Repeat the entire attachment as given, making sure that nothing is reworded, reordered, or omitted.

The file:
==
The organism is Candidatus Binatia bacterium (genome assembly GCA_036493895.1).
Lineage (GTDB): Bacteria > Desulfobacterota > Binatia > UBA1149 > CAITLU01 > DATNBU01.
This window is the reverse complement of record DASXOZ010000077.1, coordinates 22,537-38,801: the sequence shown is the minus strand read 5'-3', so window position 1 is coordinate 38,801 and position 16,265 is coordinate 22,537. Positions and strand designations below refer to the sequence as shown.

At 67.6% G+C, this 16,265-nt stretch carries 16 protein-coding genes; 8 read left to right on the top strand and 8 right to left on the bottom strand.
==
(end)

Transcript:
The organism is Candidatus Binatia bacterium (genome assembly GCA_036493895.1).
Lineage (GTDB): Bacteria > Desulfobacterota > Binatia > UBA1149 > CAITLU01 > DATNBU01.
This window is the reverse complement of record DASXOZ010000077.1, coordinates 22,537-38,801: the sequence shown is the minus strand read 5'-3', so window position 1 is coordinate 38,801 and position 16,265 is coordinate 22,537. Positions and strand designations below refer to the sequence as shown.

At 67.6% G+C, this 16,265-nt stretch carries 16 protein-coding genes; 8 read left to right on the top strand and 8 right to left on the bottom strand.